GBD277PDB09, GBD277PDB10, GBD277PDB2, GBD277PDB3, GBD277PDB4, GBD277PDB5, GBD277PDB6, GBD277PDB7, GBD277PDB8, GBD277PDQ09, GBD277PDQ10, GBD277PDQ2, GBD277PDQ3, GBD277PDQ4, GBD277PDQ5, GBD277PDQ6, GBD277PDQ7, GBD277PDQ8, GBD277PDS09, GBD277PDS10, GBD277PDS2, GBD277PDS3, GBD277PDS4, GBD277PDS5, GBD277PDS6, GBD277PDS7, GBD277PDS8, GBD277PDT09, GBD277PDT10, GBD277PDT7, GBD277PDT8, GBD277PRB00, GBD277PRB01, GBD277PRB03, GBD277PRQ00, GBD277PRQ01, GBD277PRQ03, GBD277PRS00, GBD277PRS01, GBD277PRS02, GBD277PRS03, GBD277PRT00, GBD307PDB09, GBD307PDB10, GBD307PDB2, GBD307PDB3, GBD307PDB4, GBD307PDB5, GBD307PDB6, GBD307PDB7, GBD307PDQ09, GBD307PDQ10, GBD307PDQ2, GBD307PDQ3, GBD307PDQ4, GBD307PDQ5, GBD307PDQ6, GBD307PDQ7, GBD307PDS09, GBD307PDS10, GBD307PDS2, GBD307PDS3, GBD307PDS4, GBD307PDS5, GBD307PDS6, GBD307PDS7, GBD307PDT09, GBD307PDT10, GBD307PDT3, GBD307PDT4, GBD307PDT5, GBD307PDT6, GBD307PDT7, GBD307PRB00, GBD307PRB01, GBD307PRB03, GBD307PRQ00, GBD307PRQ01, GBD307PRS00, GBD307PRS01, GBD307PRS02, GBD307PRT00, GBD307PRY01, KBRP36MHT00, KBRP36MHW00, LTG6234DT5, RBD245PDB10, RBD245PDB11, RBD245PDB12, RBD245PDB14, RBD245PDB15, RBD245PDB7, RBD245PDB8, RBD245PDB9, RBD245PDQ10, RBD245PDQ11, RBD245PDQ12, RBD245PDQ14, RBD245PDQ15, RBD245PDQ7, RBD245PDQ8, RBD245PDQ9, RBD245PDS12, RBD245PDS14, RBD245PDS15, RBD245PDT10, RBD245PDT11, RBD245PDT12, RBD245PDT14, RBD245PDT15, RBD245PDT8, RBD245PDT9, RBD245PRB00, RBD245PRQ00, RBD245PRS00, RBD245PRS01, RBD245PRT00, RBD275PDB10, RBD275PDB11, RBD275PDB12, RBD275PDB13, RBD275PDB14, RBD275PDB15, RBD275PDB7, RBD275PDB8, RBD275PDB9, RBD275PDQ10, RBD275PDQ11, RBD275PDQ12, RBD275PDQ13, RBD275PDQ14, RBD275PDQ15, RBD275PDQ7, RBD275PDQ8, RBD275PDQ9, RBD275PDS12, RBD275PDS14, RBD275PDS15, RBD275PDT10, RBD275PDT11, RBD275PDT12, RBD275PDT13, RBD275PDT14, RBD275PDT15, RBD275PDT8, RBD275PDT9, RBD275PRB00, RBD275PRQ00, RBD275PRS00, RBD275PRS01, RBD275PRT00, RBD276PDB10, RBD276PDB11, RBD276PDB12, RBD276PDB7, RBD276PDB8, RBD276PDB9, RBD276PDQ10, RBD276PDQ11, RBD276PDQ12, RBD276PDQ7, RBD276PDQ8, RBD276PDQ9, RBD277PDB1, RBD277PDB2, RBD277PDB4, RBD277PDQ1, RBD277PDQ2, RBD277PDQ4, RBD305PDB10, RBD305PDB11, RBD305PDB12, RBD305PDB13, RBD305PDB14, RBD305PDB15, RBD305PDB7, RBD305PDB8, RBD305PDB9, RBD305PDQ10, RBD305PDQ11, RBD305PDQ12, RBD305PDQ13, RBD305PDQ14, RBD305PDQ15, RBD305PDQ7, RBD305PDQ8, RBD305PDQ9, RBD305PDS12, RBD305PDS14, RBD305PDS15, RBD305PDT11, RBD305PDT12, RBD305PDT13, RBD305PDT14, RBD305PDT15, RBD305PRB00, RBD305PRQ00, RBD305PRS00, RBD305PRT00, RBD306PDB10, RBD306PDB11, RBD306PDB12, RBD306PDB13, RBD306PDB14, RBD306PDB15, RBD306PDB7, RBD306PDB8, RBD306PDB9, RBD306PDQ10, RBD306PDQ11, RBD306PDQ12, RBD306PDQ13, RBD306PDQ14, RBD306PDQ15, RBD306PDQ7, RBD306PDQ8, RBD306PDQ9, RBD306PDT11, RBD306PDT12, RBD306PDT13, RBD306PDT14, RBD306PDT15, RBD306PDZ10, RBD306PDZ7, RBD306PDZ8, RBD306PDZ9, YGBD307PDQ6, YGBD307PDB7, YGBD307PDQ7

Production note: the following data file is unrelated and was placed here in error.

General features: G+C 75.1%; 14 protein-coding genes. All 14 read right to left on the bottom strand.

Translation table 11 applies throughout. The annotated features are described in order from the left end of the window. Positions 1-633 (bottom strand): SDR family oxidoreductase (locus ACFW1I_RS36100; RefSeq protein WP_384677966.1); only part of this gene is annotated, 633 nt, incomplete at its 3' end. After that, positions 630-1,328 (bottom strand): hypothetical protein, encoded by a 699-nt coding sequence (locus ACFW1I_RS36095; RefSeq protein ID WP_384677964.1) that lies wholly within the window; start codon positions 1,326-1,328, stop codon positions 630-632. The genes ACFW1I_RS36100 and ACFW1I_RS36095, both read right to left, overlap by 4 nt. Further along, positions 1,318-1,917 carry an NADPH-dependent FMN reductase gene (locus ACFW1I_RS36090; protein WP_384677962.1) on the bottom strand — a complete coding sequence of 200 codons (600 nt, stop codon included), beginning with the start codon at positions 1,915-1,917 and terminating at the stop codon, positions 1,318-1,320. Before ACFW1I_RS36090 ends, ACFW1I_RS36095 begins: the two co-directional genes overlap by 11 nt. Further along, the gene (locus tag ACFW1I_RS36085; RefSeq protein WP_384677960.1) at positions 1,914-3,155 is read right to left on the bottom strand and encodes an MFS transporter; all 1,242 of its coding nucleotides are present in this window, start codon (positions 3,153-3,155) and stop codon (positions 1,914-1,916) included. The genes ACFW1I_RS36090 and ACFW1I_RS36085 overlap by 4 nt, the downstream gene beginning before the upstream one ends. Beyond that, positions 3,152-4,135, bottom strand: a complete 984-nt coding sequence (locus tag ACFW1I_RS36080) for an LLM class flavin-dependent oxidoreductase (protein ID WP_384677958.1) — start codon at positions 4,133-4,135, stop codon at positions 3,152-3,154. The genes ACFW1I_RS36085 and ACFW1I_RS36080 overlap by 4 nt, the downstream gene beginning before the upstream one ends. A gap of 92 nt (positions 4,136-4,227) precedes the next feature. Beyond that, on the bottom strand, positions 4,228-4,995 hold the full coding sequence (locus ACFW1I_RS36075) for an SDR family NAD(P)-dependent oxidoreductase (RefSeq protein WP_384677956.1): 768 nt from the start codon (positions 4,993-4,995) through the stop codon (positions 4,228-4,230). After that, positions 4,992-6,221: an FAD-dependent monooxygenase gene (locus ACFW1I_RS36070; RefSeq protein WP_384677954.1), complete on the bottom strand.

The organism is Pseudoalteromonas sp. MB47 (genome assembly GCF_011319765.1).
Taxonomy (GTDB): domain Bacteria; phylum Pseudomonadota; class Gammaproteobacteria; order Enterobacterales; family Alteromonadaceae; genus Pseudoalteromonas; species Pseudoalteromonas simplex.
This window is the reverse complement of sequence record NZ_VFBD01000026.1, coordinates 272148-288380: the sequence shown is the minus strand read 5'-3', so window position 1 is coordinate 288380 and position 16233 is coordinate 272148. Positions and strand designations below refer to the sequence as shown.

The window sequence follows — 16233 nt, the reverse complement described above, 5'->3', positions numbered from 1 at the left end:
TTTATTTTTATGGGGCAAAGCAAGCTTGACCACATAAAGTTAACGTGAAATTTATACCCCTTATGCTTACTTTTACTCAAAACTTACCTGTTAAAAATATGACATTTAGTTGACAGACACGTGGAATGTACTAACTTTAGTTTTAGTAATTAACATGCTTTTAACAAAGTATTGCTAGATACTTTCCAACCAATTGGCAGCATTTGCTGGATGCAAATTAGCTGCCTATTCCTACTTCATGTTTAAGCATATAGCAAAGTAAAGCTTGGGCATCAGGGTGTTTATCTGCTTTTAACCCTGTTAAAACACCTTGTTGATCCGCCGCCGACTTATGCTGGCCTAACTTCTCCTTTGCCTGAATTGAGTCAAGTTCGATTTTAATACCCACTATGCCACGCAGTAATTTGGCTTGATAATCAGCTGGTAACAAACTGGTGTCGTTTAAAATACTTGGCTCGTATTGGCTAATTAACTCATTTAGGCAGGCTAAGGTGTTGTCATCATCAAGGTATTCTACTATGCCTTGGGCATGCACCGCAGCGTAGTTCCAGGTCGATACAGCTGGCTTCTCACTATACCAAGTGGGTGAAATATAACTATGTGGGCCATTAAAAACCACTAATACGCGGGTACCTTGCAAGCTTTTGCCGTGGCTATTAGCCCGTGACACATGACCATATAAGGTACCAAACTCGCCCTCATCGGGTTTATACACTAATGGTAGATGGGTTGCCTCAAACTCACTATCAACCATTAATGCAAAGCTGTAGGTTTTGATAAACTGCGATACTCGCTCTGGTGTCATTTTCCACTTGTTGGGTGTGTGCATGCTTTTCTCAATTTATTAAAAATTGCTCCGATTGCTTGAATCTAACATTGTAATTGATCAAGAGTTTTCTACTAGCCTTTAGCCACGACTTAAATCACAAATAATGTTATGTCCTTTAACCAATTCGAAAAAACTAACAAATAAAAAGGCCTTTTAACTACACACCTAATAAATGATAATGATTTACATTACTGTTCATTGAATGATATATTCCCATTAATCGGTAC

Part Numbers:

4451856, 4451991, 4452890, 4452898, 4453664, 8301345, 8301908, 8301917, 8302319, 8302967, 8303817, 8303883, 4451992, 4452891, 8302966

Whirlpool Gold Oven, GBD and RBD series Electronic Control Board (ECB) Wiring Connector Removal

So you need to send your Whirlpool ECB (specific model and part numbers listed at bottom of this post) to FixYourBoard.com for a quality repair, but you can’t get the blasted thing out the oven because it’s held in by a bunch of wiring connectors.  You don’t want to further damage the board in the removal process, and we don’t want you to either.  Here’s a straight-forward, visually enhanced guide to help take the stress out of your kitchen.

Make sure you have a flat-head screwdriver handy – it makes everything a lot easier.

Click here for instructions on how to access your control module if you need help.

Once you’ve exposed the control module, the first step is to safely detach the ribbon cable.  This is the most fragile part in the whole unit, and if damaged, you’ll have to replace your keypad, which can be costly.  It is essential that you do not crease the ribbon cable – this will break the wires.  Regardless of your model oven, the ribbon cable attaches to the board at the black connector labelled P22.  It is held firmly in place through a slide-in locking mechanism.  To release this mechanism, simultaneously press in the two clips on each end of the connector and then pull up (away from the board).   It might be a little sticky, but shouldn’t require much force.  Now, gently pull the ribbon cable out of the connector, and then out the the housing through the large rectangular gap (if it was coming through the gap).  Again, it is important that some curvature is retained in the ribbon cable – do not fold it too much when pulling it out.

P22 – Ribbon Connector